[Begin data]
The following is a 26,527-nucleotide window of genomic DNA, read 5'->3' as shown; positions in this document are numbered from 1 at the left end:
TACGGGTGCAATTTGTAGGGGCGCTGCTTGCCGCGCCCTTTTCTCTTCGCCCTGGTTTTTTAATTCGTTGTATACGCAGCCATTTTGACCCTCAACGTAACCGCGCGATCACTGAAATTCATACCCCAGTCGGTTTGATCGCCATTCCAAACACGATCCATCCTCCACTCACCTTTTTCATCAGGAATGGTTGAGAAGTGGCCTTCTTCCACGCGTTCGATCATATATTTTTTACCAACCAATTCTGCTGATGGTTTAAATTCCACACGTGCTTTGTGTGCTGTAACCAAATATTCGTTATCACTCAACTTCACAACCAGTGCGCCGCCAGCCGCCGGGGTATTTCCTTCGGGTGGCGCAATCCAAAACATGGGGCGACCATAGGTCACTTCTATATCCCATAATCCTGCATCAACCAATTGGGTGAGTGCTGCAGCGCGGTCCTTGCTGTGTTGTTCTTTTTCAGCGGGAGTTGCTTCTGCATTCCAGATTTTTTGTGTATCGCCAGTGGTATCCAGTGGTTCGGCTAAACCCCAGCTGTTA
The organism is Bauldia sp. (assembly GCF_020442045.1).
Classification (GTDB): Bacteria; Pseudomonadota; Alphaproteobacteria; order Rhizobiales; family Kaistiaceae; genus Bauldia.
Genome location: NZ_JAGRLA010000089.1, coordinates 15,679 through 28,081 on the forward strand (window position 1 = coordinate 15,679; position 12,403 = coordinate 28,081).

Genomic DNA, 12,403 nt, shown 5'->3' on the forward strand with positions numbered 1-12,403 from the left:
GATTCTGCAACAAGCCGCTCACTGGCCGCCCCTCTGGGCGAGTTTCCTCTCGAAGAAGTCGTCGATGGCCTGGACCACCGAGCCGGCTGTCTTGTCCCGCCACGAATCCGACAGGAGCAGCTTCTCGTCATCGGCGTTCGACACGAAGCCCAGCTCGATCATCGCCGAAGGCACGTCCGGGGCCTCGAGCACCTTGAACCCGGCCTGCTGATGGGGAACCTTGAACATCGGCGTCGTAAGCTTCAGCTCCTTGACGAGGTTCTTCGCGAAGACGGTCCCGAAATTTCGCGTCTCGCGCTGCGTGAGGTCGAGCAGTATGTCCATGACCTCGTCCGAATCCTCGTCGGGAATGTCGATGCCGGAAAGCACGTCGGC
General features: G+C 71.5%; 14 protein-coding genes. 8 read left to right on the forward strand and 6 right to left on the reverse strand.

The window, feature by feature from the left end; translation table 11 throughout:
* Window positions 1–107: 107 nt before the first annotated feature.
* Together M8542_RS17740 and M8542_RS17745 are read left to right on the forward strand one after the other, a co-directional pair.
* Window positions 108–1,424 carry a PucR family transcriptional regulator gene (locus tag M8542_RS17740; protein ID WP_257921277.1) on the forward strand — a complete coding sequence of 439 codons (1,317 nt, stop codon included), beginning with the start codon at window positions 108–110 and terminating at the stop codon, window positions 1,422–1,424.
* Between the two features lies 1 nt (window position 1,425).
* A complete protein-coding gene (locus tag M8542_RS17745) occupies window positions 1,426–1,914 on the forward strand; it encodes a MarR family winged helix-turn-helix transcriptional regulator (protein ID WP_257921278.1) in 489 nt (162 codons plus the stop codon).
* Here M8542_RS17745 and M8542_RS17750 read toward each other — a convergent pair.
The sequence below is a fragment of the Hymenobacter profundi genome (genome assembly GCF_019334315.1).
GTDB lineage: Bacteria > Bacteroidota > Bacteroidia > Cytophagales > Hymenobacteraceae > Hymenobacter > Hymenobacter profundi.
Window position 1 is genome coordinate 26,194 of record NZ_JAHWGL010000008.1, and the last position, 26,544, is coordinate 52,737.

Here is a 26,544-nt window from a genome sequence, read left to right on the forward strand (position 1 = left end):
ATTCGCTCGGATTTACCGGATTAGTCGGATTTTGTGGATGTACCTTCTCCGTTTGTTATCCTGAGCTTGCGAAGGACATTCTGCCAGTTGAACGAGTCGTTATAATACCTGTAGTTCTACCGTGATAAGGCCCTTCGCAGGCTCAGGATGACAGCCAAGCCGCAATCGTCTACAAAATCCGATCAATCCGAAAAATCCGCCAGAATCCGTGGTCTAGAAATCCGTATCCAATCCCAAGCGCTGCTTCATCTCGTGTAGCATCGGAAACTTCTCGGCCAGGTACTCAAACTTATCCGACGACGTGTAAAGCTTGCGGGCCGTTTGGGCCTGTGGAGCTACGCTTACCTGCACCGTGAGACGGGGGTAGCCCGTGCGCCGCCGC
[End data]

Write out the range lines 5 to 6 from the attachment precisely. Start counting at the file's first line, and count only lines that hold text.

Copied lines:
Genome location: NZ_JAGRLA010000089.1, coordinates 15,679 through 28,081 on the forward strand (window position 1 = coordinate 15,679; position 12,403 = coordinate 28,081).

Genomic DNA, 12,403 nt, shown 5'->3' on the forward strand with positions numbered 1-12,403 from the left: